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A Fuse #8 Production
Inside A Fuse #8 Production

Picture Books Bios I’d Like to See (Based Entirely on Hark, A Vagrant Comics)

Okay. So now we’re finally getting some interesting picture book biographies on a regular basis.  When I was a kid you had your Helen Keller and your Abraham Lincoln and you were GRATEFUL!  These days, people are interested in celebrating more than just the same ten people over and over again.  Why this year alone I’ve seen some incredibly interesting picture book biographies of comparatively obscure figures.  These include . . .

  • Ada Lovelace, Poet of Science: The First Computer Programmer by Diane Stanley, ill. Jessie Hartland
  • Ada’s Ideas: The Story of Ada Lovelace, the World’s First Computer Programmer by Fiona Robinson (Ada’s really hot this year)
  • Anything But Ordinary: The True Story of Adelaide Herman, Queen of Magic by Mara Rockliff, ill. Iacopo Bruno
  • Around America to Win the Vote: Two Suffragists, a Kitten, and 10,000 Miles by Mara Rockliff, ill. Hadley Hooper
  • Cloth Lullaby: The Woven Life of Louise Bourgeois by Amy Novesky, ill. Isabelle Arsenault
  • Esquivel! Space‐Age Sound Artist by Susan Wood, ill. Duncan Tonatiuh
  • Fancy Party Gowns: The Story of Ann Cole Lowe by Deborah Blumenthal, ill. Laura Freeman
  • I Dissent: Ruth Bader Ginsburg Makes Her Mark by Debbie Levy, ill. Elizabeth Baddeley
  • The Kid from Diamond Street: The Extraordinary Story of Baseball Legend Edith Houghton by Audrey Vernick, ill. Steven Salerno
  • Lift Your Light a Little Higher: The Story of Stephen Bishop: Slave‐Explorer by Heather Henson, ill. Bryan Collier
  • Radiant Child: The Story of Young Artist Jean‐Michel Basquiat by Javaka Steptoe
  • Solving the Puzzle Under the Sea: Marie Tharp Maps the Ocean Floor by Robert Burleigh, ill. Raul Colon
  • To the Stars! The First American Woman to Walk in Space by Carmella Van Vleet & Dr. Kathy Sullivan, ill. Nicole Wong
  • Whoosh! Lonnie Johnson’s Super‐Soaking Stream of Inventions by Chris Barton, ill. Don Tate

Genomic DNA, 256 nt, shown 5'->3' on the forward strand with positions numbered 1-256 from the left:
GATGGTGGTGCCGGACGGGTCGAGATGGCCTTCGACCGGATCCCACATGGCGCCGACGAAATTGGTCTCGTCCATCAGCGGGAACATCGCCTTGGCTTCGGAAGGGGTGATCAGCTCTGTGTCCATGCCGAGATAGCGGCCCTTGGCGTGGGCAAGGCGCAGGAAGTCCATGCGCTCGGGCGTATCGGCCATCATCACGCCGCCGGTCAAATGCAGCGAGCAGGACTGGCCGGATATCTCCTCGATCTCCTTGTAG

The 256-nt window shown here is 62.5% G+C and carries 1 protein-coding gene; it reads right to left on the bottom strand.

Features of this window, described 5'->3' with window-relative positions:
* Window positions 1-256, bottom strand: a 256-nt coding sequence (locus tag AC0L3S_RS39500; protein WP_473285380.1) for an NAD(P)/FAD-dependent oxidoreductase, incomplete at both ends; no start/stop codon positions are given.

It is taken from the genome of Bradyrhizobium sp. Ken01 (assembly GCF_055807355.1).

• The William Hoy Story by Nancy Churnin, ill. Jez Tuya

And those are just the ones I’ve seen!

It’s encouraging.  And then I wonder – do people need suggestions for more fun biographies?  Because if they do have I got the woman for you!

First off, meet Kate Beaton.  You may only know her from her two Scholastic books, last year’s The Princess and the Pony and this year’s King Baby.  But Kate has been running an online comic site called Hark, A Vagrant! for years.  There are many lovely things about the site, but I’m particularly fond of her brief biographical comics on obscure historical figures.  She’s been doing them for years and once in a while I really do see one turned into a picture book (paging Ada Lovelace . . .).  So in today’s goofy post I’m going to pull out some of Kate’s work in the hopes that maybe there’s an author or illustrator there who’d like to write a picture book biography about someone awesome and relatively unknown.

By the way, you can follow these links to read these comics in a clearer format, if you like.  And I think you can even buy prints of them, if you want.

First up:

Katherine Sui Fun Cheung

KatherineSuiFunCheung

I legitimately had never heard of her.  A badass Asian-American aviatrix heroine?  Um… how is she NOT in a picture book bio?  Because quite frankly we could use a huge uptick in our Asian-American women bios in general.  Particularly if they involve air stunts.

Matthew Henson

hensonsm

Is it weird that there isn’t a really well-known Henson picture book biography out there?  I guess his life wasn’t completely perfect (second family at the North Pole and all) but as African-American explorers go, he’s fantastic.  As it happens, this was the first Hark, A Vagrant! comic I ever read.  I was a fan for life afterwards.

Rosalind Franklin

rosalindsm

She helps to discover DNA!  She doesn’t get credit for it!  This story has everything!

Dr. Sara Josephine Baker

Baker1Baker2

She’s so often just linked to Typhoid Mary, but Ms. Baker did wonders for infant mortality rates and just generally sounds like an amazing woman. And I like how Beaton draws her hair.

Ida B. Wells

IdaBWells

I’m pretty sure we’ve had picture book bios on her before, but the only one I can remember was for older kids.